Skip to main content
×
Home
    • Aa
    • Aa

Land Manager and Researcher Perspectives on Invasive Plant Research Needs in the Midwestern United States

  • Mark Renz (a1), Kevin D. Gibson (a2), Jennifer Hillmer (a3), Katherine M. Howe (a4), Donald M. Waller (a5) and John Cardina (a6)...
Abstract
Abstract

In 2006, the Midwest Invasive Plant Network's Research Committee conducted a web-based survey to help identify research needs and interactions between land managers and researchers working to manage invasive plants in the Midwest. Of 192 responses, 30% identified themselves as researchers and 70% identified themselves as managers. Researchers and managers rated working together on invasive plant issues as high or medium in importance, but neither group rated the current level of cooperation as high, with over 90% describing current cooperation as low or medium. Both groups self-associate, with 89% of researchers working with other researchers and 77% of managers working with other managers. “Lack of time” and “lack of money” were the main issues limiting researchers and land managers from working more closely together: money was a greater constraint for researchers and time was more important for land managers. To help researchers and land managers work more effectively together, both groups favored opportunities to develop research-based projects at land managers' sites, with funding from a cooperative grant program. Open-ended responses suggest that on-site experiments and demonstrations of management methods could help researchers and land managers interact more effectively. Researchers rated basic biology as more important than land managers did, but neither group judged testing theories of invasion as a high priority. “Social/political factors” and “risk assessment” were viewed as less important despite their clear relevance in the introduction and spread of invasive plants.

Copyright
Corresponding author
Corresponding author's E-mail: cardina.2@osu.edu
Linked references
Hide All

This list contains references from the content that can be linked to their source. For a full set of references and notes please see the PDF or HTML where available.

J. N. Barney and T. H. Whitlow 2008. A unifying framework for biological invasions: the state factor model. Biol. Invasions 10:259272.

J. Berry , G. D. Brewer , J. C. Gordon , and D. R. Patton 1998. Closing the gap between ecosystem management and ecosystem research. Policy Sci 31:5580.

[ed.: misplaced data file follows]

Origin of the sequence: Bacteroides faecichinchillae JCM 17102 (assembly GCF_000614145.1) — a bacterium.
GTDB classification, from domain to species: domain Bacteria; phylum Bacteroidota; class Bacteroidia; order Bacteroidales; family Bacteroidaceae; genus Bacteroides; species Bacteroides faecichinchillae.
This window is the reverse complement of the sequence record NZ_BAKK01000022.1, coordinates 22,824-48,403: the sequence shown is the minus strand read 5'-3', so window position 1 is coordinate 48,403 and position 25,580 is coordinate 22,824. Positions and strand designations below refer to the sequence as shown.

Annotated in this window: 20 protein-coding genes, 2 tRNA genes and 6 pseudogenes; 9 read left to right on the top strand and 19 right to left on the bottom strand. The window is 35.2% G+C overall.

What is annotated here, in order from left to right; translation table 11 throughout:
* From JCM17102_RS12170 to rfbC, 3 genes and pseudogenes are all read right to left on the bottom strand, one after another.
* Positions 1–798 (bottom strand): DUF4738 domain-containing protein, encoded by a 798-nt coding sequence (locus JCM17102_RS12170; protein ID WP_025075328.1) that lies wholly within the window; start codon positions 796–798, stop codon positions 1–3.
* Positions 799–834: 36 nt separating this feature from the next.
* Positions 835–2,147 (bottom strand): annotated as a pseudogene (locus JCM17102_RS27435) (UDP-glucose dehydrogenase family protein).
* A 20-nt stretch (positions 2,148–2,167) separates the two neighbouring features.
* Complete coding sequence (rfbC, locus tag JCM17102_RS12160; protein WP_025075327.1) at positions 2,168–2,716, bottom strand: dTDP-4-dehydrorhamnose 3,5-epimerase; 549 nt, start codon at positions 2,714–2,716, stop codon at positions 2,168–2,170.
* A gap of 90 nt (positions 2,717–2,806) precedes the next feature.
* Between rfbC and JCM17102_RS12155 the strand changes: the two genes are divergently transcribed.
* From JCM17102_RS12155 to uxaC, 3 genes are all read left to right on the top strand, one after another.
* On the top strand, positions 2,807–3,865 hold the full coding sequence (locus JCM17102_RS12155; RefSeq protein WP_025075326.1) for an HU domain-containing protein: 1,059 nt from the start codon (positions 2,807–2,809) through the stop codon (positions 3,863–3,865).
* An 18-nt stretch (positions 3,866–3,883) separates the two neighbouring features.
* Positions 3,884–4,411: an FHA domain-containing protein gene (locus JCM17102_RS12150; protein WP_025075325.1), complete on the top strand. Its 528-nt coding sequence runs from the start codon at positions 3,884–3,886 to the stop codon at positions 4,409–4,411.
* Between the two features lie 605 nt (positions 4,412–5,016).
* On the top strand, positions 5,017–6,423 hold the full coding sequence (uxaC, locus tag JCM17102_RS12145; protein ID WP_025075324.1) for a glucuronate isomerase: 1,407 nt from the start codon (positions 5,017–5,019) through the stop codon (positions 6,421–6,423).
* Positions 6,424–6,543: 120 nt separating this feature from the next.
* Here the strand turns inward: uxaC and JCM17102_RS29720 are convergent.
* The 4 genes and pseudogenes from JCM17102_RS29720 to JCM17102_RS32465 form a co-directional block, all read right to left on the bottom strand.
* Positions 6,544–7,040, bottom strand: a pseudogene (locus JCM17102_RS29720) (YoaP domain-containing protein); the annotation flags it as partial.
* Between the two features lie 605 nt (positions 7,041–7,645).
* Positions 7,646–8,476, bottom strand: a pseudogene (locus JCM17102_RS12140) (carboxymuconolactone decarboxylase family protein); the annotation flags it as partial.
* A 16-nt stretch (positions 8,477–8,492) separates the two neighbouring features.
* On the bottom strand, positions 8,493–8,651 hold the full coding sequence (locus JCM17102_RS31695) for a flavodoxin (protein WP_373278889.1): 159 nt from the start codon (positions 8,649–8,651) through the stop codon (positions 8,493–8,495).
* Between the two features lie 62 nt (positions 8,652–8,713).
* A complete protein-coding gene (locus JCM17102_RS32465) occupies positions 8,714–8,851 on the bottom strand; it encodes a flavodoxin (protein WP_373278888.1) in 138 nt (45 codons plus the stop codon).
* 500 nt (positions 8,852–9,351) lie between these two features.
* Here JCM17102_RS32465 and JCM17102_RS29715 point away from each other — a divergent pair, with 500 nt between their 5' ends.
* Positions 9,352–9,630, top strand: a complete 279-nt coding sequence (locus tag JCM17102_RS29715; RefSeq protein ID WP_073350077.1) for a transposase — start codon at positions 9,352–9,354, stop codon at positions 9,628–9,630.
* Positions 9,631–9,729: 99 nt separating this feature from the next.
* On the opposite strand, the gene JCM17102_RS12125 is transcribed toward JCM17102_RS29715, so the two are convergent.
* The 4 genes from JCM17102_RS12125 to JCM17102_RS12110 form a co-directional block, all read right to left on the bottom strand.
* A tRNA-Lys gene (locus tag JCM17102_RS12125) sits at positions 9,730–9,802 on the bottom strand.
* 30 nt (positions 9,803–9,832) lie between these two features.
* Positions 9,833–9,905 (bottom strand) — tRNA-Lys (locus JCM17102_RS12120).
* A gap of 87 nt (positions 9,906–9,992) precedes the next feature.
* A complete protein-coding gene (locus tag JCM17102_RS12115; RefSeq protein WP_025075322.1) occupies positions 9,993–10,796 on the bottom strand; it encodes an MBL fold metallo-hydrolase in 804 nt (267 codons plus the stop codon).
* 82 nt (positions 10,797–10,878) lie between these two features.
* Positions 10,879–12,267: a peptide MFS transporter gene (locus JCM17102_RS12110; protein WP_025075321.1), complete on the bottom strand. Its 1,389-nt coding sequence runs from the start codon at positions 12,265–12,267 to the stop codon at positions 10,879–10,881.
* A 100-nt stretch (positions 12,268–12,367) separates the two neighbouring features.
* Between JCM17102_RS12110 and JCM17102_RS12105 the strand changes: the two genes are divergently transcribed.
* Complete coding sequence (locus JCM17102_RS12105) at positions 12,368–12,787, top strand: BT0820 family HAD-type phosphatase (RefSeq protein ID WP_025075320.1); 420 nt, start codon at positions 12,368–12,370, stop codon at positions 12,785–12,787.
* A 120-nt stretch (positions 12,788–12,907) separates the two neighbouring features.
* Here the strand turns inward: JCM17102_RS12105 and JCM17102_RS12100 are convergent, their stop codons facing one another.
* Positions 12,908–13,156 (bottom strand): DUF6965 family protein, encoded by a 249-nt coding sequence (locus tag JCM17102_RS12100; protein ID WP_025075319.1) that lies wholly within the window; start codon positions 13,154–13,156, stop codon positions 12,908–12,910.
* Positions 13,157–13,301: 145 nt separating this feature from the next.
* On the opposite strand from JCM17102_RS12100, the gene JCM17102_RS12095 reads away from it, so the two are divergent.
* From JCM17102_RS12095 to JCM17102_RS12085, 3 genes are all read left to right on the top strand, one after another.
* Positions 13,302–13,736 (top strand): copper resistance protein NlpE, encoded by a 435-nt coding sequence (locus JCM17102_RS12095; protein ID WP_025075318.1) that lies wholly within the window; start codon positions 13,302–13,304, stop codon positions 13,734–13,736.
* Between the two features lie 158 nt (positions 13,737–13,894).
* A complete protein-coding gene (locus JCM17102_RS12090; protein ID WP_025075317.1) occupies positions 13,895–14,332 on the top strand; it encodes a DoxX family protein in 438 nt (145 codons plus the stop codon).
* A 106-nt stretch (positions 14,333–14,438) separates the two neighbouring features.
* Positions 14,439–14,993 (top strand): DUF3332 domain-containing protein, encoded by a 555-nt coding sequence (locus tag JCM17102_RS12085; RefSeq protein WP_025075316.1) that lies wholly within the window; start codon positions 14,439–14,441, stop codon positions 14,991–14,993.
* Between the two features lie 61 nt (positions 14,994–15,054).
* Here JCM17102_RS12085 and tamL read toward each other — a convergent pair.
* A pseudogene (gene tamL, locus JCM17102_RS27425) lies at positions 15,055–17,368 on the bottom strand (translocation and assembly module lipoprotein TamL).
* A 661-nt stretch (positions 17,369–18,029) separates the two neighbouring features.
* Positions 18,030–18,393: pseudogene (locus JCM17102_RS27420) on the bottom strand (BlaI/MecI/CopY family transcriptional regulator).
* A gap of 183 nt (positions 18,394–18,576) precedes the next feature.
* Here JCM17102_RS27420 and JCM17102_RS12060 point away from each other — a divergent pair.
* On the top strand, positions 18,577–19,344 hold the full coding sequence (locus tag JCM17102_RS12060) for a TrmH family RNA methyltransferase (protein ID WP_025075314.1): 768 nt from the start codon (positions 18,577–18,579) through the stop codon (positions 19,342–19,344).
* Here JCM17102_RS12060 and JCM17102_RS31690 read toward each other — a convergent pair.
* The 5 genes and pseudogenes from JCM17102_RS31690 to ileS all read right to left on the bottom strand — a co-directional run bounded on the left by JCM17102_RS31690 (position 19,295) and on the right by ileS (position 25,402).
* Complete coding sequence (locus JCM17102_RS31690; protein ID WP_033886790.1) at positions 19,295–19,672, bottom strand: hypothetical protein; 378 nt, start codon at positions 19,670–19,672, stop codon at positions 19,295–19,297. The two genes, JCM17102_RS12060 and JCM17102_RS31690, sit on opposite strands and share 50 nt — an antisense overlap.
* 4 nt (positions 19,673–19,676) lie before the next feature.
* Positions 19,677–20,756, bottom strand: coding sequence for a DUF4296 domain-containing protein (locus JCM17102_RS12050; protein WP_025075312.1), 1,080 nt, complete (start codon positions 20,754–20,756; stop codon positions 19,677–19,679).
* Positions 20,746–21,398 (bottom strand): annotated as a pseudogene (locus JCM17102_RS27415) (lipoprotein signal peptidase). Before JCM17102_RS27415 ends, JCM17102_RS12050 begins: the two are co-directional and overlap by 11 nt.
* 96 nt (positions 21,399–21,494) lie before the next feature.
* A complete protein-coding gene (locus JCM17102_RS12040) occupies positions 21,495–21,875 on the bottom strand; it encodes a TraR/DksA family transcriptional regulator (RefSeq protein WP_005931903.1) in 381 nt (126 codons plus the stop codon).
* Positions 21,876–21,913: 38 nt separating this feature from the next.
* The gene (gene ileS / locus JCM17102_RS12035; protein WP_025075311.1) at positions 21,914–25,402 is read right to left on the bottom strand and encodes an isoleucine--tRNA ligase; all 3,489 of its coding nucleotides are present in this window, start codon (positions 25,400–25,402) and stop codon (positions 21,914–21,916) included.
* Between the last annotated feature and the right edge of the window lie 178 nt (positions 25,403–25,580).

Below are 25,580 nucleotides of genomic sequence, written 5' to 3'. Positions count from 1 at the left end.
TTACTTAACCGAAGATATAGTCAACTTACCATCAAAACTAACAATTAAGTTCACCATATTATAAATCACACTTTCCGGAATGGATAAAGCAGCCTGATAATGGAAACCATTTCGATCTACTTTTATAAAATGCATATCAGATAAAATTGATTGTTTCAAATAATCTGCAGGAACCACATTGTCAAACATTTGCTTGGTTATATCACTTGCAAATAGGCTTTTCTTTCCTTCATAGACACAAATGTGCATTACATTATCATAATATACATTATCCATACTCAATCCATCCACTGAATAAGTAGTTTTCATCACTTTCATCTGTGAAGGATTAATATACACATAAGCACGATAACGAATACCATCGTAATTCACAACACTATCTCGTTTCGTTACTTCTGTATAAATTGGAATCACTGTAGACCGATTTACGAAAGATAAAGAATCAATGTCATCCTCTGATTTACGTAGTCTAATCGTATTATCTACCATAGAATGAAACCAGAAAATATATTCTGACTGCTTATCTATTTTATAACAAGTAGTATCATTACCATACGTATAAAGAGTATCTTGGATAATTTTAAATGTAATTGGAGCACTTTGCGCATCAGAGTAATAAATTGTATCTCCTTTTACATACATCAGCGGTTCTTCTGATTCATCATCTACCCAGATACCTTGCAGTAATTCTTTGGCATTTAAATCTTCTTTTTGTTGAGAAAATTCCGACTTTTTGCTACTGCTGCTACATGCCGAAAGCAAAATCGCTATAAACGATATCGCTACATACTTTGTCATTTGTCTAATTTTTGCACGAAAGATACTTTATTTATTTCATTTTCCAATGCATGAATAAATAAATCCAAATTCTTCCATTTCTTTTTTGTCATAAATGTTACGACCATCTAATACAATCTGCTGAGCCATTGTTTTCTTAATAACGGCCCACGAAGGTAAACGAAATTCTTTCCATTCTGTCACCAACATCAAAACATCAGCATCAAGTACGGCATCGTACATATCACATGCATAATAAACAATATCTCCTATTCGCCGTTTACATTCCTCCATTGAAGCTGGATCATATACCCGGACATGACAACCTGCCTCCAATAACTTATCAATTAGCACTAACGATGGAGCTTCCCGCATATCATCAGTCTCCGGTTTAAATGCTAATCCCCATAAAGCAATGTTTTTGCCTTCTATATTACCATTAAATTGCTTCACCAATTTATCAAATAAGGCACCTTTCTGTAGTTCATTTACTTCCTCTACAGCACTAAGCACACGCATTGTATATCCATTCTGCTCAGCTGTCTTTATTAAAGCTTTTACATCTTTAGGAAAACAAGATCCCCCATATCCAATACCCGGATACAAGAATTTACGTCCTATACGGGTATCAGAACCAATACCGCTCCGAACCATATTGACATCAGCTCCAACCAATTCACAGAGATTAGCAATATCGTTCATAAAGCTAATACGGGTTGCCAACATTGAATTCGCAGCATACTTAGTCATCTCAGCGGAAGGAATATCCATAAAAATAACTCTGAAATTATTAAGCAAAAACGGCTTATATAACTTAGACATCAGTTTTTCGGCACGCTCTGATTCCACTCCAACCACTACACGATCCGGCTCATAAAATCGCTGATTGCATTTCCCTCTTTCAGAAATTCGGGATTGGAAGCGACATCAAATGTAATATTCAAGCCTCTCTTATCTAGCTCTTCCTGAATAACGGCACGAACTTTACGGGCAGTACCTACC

D. Blumenthal 2005. Interrelated causes of plant invasion. Science 310:243244.

B. G. DeGasperis and G. Motzkin 2007. Windows of opportunity: historical and ecological controls on Berberis thunbergii invasions. Ecology 88:31153125.

L. C. Foxcroft 2004. An adaptive management framework for linking science and management of invasive alien plants. Weed Technol 18:12751277.

B. Leung , D. M. Lodge , D. Finnoff , F. F. Shogren , and M. A. Lewis 2002. An ounce of prevention or a pound of cure: bioeconomic risk analysis of invasive species. Proc. Biol. Sci 269:24072413.

J. M. Levine , M. Vila , C. M. D'Antonio , J. S. Dukes , K. Grigulis , and S. Lavorel 2002. Mechanisms underlying the impacts of exotic plant invasions. Proc. R. Soc. Lond 270:775781.

J. O. Luken and T. R. Seastedt 2004. Management of plant invasions: the conflict of perspective. Weed Technol 18:15141517.

G. R. McPherson 2004. Linking science and management to mitigate impacts of nonnative plants. Weed Technol 18:11851188.

B. Von Holle and G. Motzkin 2007. Historical land use and environmental determinants of nonnative plant distribution in coastal southern New England. Biol. Conserv 136:3343.

Recommend this journal

Email your librarian or administrator to recommend adding this journal to your organisation's collection.

Invasive Plant Science and Management
  • ISSN: 1939-7291
  • EISSN: 1939-747X
  • URL: /core/journals/invasive-plant-science-and-management
Please enter your name
Please enter a valid email address
Who would you like to send this to? *
×

Keywords:

Metrics

Abstract views

Total abstract views: 8 *
Loading metrics...

* Views captured on Cambridge Core between 20th January 2017 - 21st July 2017. This data will be updated every 24 hours.